Tom Shatel sits down with Shawn Watson and conducts a pretty decent interview.... which is something different for Shatel. I don't recall him doing a lot of interviews, but, hey I'll give him credit where it's due for this one.
Depth and injuries are standard fallback positions - never mind that everyone suffers from the same issues. Stop to think about Zac Lee's injury for a minute. The coaches knew but didn't tell anyone as to not give the opponent any more information. That's understandable, but it ought to give you the impression that the credentialed media doesn't have any clue as to what's happening with this team any more than we do (or at least if they do, they're not allowed to talk about it).
The references to talking with Tom Osborne and Milt Tenopir make everyone feel good that Osborne is involved in the offense because the prevailing attitude towards Osborne is that whatever he touches turns to gooey-goodness that resembles championship-winning football. Watson has mentioned Osborne's influence before, but when Watson does it, he's walking a fine line. Too many Osborne references and it'll present the impression he can't handle this stuff on his own, despite being the highest paid assistant coach on the current staff.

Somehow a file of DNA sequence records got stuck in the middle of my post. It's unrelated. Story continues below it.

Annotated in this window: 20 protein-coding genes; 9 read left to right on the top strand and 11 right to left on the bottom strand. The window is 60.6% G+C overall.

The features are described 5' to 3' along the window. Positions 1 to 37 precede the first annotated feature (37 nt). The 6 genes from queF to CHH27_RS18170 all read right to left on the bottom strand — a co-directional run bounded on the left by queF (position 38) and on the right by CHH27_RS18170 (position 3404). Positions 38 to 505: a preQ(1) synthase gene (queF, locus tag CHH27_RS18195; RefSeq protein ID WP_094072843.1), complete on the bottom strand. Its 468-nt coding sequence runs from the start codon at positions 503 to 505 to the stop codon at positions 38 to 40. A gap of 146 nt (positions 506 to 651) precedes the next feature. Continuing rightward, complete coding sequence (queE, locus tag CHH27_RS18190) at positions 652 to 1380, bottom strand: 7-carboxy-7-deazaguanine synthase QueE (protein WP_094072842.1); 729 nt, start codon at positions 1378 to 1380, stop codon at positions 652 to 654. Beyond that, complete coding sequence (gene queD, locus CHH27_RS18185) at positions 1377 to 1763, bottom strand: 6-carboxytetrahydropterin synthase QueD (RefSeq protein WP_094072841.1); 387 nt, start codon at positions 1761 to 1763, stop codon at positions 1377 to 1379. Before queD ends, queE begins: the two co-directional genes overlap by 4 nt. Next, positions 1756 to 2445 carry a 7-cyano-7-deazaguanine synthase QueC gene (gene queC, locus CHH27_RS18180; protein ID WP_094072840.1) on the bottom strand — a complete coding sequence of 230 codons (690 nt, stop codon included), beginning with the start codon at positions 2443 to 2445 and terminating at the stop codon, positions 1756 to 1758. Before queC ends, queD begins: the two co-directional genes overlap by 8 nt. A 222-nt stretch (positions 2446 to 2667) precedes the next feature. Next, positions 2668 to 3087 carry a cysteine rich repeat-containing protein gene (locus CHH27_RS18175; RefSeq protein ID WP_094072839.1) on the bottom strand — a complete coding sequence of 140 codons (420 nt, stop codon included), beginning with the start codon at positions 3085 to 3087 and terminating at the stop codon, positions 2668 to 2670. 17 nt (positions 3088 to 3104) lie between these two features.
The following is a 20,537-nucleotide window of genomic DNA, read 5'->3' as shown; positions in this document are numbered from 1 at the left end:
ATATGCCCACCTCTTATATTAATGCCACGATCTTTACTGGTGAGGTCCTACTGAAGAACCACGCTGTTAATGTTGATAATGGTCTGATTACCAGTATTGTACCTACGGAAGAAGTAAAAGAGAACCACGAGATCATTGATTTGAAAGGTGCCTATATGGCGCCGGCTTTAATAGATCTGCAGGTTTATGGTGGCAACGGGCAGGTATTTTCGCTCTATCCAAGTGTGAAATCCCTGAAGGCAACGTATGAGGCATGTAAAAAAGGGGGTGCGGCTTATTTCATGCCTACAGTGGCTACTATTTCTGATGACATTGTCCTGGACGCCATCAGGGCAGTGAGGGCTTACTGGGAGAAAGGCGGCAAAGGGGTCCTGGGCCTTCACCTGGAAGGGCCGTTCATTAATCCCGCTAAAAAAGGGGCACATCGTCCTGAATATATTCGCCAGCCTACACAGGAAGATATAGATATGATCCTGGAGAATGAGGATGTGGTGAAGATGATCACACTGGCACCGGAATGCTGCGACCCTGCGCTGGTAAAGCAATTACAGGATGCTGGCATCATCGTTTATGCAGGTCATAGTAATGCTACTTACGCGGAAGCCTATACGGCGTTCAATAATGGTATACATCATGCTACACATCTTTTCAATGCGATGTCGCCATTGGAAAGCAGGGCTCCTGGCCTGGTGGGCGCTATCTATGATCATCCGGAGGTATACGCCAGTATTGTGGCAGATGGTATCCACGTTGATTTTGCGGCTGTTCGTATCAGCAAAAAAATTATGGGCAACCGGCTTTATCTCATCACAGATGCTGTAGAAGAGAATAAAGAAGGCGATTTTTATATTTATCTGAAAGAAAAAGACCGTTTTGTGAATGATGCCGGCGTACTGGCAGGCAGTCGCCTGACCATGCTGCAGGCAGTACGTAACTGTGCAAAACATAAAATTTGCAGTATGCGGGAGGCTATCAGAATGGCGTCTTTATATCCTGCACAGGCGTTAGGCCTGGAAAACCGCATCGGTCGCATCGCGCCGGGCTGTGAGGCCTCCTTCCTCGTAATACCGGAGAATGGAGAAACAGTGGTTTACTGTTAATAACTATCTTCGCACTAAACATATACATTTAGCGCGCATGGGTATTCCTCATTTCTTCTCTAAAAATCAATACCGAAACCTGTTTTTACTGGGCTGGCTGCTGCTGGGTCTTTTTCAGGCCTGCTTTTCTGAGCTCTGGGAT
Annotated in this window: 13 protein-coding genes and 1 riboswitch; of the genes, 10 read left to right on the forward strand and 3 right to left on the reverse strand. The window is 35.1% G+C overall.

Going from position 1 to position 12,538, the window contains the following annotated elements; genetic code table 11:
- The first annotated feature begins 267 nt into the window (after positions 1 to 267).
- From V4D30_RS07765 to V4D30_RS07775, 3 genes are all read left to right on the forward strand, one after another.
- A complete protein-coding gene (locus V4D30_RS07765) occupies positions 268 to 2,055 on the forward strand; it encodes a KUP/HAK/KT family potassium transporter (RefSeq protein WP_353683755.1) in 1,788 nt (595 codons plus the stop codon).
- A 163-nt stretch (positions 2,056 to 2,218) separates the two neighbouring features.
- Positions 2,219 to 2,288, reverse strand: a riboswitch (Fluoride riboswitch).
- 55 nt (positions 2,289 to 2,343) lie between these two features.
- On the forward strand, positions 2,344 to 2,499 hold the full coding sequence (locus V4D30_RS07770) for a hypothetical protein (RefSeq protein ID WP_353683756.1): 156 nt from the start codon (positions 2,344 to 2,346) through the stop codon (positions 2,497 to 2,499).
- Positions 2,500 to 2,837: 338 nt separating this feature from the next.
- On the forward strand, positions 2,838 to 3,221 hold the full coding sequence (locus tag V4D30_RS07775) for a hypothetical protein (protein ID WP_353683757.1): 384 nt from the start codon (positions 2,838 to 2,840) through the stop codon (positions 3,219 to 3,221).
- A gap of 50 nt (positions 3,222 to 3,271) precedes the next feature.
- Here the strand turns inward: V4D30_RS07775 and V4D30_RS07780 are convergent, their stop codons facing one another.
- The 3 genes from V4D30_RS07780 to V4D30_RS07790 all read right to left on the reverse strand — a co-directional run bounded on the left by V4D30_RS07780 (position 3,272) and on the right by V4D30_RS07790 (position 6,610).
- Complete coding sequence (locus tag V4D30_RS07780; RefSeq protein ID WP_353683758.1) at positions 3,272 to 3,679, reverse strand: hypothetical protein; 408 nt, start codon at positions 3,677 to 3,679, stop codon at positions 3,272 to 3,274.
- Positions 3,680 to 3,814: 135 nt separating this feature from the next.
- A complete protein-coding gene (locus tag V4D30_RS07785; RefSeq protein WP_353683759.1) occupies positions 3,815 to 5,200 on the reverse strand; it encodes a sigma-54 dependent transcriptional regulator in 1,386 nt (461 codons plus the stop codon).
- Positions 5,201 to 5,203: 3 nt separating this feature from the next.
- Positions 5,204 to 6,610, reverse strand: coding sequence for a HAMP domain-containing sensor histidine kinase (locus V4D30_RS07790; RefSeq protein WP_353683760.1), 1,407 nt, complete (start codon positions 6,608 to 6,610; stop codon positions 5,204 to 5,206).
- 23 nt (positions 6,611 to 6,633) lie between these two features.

Then there's this bit:
Q: Will Bo be more involved in the offense? There's a perception out there that he's leaning on you, he's forcing you to run the ball ...
A: You got to stop reading the Internet. Bo's been great. Bo is always involved and always has been, as in this is what hurts us defensively. Bo sits with us in our scheme evaluation and offers up suggestions on what he sees. We're on the same page, man.
Stop reading the internet? Wow, other than being the end-all scapegoat, what's the internet got to do with anything? Anyone get the impression that the internet was the one telling Shatel that Bo was forcing him to do anything? Give us some comments and a reference, please.
Bottom line - the offense should be better next season because we have more depth and at least one experienced quarterback. Rex Burkhead showed that he was ready to play at a Big 12 level, and Dontraveyous Robinson showed that he could handle being the third back behind Roy Helu and Burkhead.
Nebraska will enter 2010 with much more potential on the offensive line. Jermarcus Hendrick, Brent Qvale, Nick Ash, and Jesse Coffey will provide more depth, and possibly some of the mean attitude that was missing this past season. The receiving corp looks a lot better with Brandon Kinnie and Khiry Cooper showed that they were more capable of stepping up than the receivers who were starting ahead of them at the beginning of the season.
If at the end of the 2010 season the offense isn't significantly better, then we can all start talking about the need for Watson to be replaced.
The one question I wish Shatel had asked is - "Where was Mike McNeill". While McNeill finished 2009 as the second-leading receiver, he finished with less receptions and far less yardage (442 vs 259) than he did the previous season despite being the leading returning receiver.
Oh, and stop reading the internet, dammit. I'm not sure what you're supposed to read given the dying nature of printed media, but, hey, the more ignorant you are, the better off you are. Isn't that what your Mom always said?